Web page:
Giants star defends prenuptial agreement
Barry, Sun Bonds debate divorce terms
Tuesday, March 28, 1995
REDWOOD CITY - When she married Barry Bonds, Susann
"Sun" Branco's worldly goods fit in two suitcases. She only wanted his love, the Giants' star left fielder said.
So when she signed a prenuptial agreement giving her just a microscopic slice of Barry Bonds' assets, she knew exactly what she was doing, he said.
"We didn't think each other should take each other's property," said Barry Bonds, who spent five hours on the witness stand Monday in the Superior Court of Judge Judith Kozloski, most of it on cross-examination. "Sun and I talked about it all the time. Sun would say, "I don't want anything from you.' "
Barry Bonds, now in the third year of a six-year contract with the Giants, earns more than $7 million a year and is baseball's highest-paid player. Repeatedly, he equated his ex-wife's potential earning power with his own.
Sun Bonds, a cosmetologist, "didn't want to be dependent on no one," he said. "She had options for her career, same as I did. . . . She was entitled to her own, and I am entitled to my own."
The ballplayer, currently on strike, observed that "I could've got injured and not played," while "she had the same opportunity to make money" as a Hollywood makeup artist, he said.
The agreement was signed just hours before their Las Vegas wedding on Feb. 5, 1988, in the office of Barry Bonds' attorney. They spent their wedding night at Bally's hotel-casino in a room reserved by Barry Bonds' godfather, baseball Hall of Famer Willie Mays.
Barry Bonds denied pressuring his future bride to sign the prenuptial agreement, which she had just seen, but he acknowledged that "we were not going to get married without a prenuptial agreement."
In December, the marriage ended in divorce, and Sun Bonds is in court asking that the prenuptial agreement be invalidated because it is deceptive, unequal, unfair and was foisted on her under extreme pressure when she had no one to give her legal advice.
Barry Bonds said he and Sun Bonds, a Swedish immigrant, struck sparks soon after meeting at the Twilight Zone, where she tended bar, while his Pittsburgh Pirates were playing in Montreal.
On the first date after their meeting - she had invited him to lunch, then they went dancing - "we were intimate," he said. Soon, Barry Bonds said, he was spending $700 a month on phone calls to Sun Bonds. In October, she joined him in Arizona, where he had a condominium.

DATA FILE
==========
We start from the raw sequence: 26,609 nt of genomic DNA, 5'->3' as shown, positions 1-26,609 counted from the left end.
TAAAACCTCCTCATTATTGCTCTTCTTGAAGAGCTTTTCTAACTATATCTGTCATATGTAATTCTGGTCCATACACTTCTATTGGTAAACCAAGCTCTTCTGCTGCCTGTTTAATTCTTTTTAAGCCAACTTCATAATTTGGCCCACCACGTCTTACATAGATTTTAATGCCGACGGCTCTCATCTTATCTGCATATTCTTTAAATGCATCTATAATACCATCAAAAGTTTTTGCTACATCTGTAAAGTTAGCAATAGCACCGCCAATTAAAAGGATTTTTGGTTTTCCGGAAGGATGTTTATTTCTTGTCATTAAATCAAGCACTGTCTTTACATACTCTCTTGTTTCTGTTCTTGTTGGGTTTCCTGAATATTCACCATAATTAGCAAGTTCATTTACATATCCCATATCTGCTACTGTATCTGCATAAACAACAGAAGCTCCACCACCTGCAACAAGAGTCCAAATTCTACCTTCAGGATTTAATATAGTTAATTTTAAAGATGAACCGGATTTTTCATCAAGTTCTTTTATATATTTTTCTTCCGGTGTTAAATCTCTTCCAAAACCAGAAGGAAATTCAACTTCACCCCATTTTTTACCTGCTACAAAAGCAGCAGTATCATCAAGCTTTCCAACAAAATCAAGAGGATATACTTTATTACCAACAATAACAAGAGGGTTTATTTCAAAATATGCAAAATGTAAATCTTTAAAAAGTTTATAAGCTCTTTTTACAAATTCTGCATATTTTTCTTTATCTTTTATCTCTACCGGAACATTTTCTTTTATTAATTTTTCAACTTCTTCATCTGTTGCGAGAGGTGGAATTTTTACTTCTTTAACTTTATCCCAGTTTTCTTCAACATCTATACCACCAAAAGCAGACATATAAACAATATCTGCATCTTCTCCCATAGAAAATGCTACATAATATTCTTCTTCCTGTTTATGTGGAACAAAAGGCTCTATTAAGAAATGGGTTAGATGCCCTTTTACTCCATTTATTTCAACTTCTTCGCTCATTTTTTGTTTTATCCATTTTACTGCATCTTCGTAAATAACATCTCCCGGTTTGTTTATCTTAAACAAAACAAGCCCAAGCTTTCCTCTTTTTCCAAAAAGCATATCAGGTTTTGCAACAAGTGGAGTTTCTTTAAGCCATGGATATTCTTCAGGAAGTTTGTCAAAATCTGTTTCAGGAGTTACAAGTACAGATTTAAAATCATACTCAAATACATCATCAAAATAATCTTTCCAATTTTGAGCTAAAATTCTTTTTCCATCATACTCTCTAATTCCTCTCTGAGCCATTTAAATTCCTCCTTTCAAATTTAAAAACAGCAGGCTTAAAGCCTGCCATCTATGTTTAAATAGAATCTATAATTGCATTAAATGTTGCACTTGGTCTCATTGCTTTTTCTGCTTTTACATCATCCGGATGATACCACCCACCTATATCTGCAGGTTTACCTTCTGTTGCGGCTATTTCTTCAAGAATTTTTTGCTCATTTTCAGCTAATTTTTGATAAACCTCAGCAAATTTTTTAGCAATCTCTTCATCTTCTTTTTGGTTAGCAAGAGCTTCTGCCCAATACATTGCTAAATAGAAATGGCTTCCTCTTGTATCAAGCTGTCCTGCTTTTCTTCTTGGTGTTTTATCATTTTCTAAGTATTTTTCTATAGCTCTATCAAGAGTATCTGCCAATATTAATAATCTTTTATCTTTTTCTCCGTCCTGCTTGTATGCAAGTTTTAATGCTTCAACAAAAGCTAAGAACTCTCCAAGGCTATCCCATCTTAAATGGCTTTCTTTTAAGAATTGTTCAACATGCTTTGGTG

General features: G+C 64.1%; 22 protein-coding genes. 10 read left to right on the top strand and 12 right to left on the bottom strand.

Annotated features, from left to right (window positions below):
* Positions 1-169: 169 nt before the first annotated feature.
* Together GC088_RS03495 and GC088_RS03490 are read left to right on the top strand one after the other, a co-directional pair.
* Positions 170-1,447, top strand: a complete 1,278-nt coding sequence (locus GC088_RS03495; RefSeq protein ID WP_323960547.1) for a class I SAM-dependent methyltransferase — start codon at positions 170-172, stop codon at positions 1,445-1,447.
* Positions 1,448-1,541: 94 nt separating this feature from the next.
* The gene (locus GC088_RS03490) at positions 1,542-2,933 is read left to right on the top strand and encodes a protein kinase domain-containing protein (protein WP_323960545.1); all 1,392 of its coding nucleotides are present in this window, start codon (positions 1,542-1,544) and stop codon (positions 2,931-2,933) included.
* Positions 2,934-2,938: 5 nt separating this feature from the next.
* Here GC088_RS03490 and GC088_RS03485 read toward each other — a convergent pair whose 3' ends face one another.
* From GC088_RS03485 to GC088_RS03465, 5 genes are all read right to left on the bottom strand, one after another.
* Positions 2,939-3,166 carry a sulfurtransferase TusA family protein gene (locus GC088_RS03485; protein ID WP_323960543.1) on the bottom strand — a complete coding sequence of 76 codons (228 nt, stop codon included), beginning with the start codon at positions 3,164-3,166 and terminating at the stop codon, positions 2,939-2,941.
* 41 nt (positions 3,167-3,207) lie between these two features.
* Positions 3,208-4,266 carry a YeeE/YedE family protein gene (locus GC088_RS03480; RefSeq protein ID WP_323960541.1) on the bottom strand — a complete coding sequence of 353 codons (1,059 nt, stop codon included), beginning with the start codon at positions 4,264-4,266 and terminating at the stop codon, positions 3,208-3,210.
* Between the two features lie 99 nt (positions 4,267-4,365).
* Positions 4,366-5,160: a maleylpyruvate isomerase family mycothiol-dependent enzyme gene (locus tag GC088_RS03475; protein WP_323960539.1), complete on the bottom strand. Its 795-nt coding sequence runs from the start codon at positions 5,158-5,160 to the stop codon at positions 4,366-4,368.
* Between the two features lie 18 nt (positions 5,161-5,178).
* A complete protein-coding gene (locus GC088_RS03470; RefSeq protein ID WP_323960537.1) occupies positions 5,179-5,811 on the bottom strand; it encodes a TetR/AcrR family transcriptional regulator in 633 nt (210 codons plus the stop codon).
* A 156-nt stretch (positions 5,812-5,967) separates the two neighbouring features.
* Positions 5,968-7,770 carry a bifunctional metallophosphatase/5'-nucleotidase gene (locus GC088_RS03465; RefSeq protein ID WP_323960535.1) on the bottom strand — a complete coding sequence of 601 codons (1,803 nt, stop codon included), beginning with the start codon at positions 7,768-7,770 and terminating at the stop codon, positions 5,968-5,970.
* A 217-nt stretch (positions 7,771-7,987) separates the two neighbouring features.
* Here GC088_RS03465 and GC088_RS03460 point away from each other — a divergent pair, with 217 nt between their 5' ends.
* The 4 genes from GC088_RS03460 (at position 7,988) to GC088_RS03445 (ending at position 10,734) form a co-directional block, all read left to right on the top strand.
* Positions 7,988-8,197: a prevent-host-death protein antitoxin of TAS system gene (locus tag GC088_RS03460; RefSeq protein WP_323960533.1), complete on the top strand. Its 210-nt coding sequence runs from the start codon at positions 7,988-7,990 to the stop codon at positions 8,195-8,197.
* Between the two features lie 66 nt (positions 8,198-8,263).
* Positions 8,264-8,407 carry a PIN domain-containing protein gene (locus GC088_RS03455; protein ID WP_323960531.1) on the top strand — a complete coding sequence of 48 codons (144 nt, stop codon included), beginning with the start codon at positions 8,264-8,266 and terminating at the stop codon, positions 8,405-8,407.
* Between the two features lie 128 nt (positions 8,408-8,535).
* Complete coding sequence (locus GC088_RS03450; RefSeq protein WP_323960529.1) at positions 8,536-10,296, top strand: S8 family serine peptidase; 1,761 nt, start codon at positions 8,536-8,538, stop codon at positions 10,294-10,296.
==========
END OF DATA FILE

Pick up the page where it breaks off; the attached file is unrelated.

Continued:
Barry Bonds said he paid Sun Bonds' back rent, back taxes and the remainder of her cosmetology school tuition, as well as her plane fare to Phoenix, and she moved into his condominium.
Despite a spat, during which she threw her engagement ring at him and returned to Sweden, love bloomed.
Barry Bonds, who sometimes appeared uncomfortable on the stand because, he explained to the court, he had jammed his left thumb playing basketball, said he and Sun Bonds had frequently discussed the prenuptial agreement before the wedding. She refused repeated opportunities to bring in her own attorney to examine the agreement, he said, and the two of them went over the agreement, paragraph by paragraph, with his attorneys and her best friend, Margareta Forsberg, an architectural drafter.
"We distinguished what I had and what she had," he said.
"She came down with two suitcases, and that's all she had."
Lawrence Stotter, Sun Bonds' attorney, is contesting the authenticity of the prenuptial settlement as well as its validity, since neither party has a copy of the original agreement, and existing copies differ in their wording.
Barry Bonds, who lives in Murietta, near Riverside, is paying $30,000 a month for child support and mortgage payments on the Atherton house where Sun Bonds lives with their children, Nikolai, 5, and Shikari, 4.
Under the prenuptial agreement, Sun Bonds is not entitled to community property or alimony; upon Barry Bonds' death, she will receive 3 percent of his estate. Barry Bonds' attorneys contend that Sun Bonds is attempting to pry big money out of his assets.
She is not a put-upon, ill-educated, fresh-off-the-boat immigrant, they contend in their brief to the court, but
"a very beautiful, intelligent and aggressive young woman," who "was working in a bar in downtown Montreal when she landed Barry Bonds, a young major league player."
Barry Bonds, his attorneys say, has supported Sun Bonds
"in a manner far beyond what was contemplated in the agreement. Barry was able to provide Sun with a generous and wealthy lifestyle that few people ever experience. . . . Sun will have enough money that she will probably never have to work another day in her life," and the challenge to the prenuptial agreement "is simply unmitigated greed and deception."
The hearing, which resumed Tuesday, is expected to last from five to eight days.<
This article appeared on page A - of the Examiner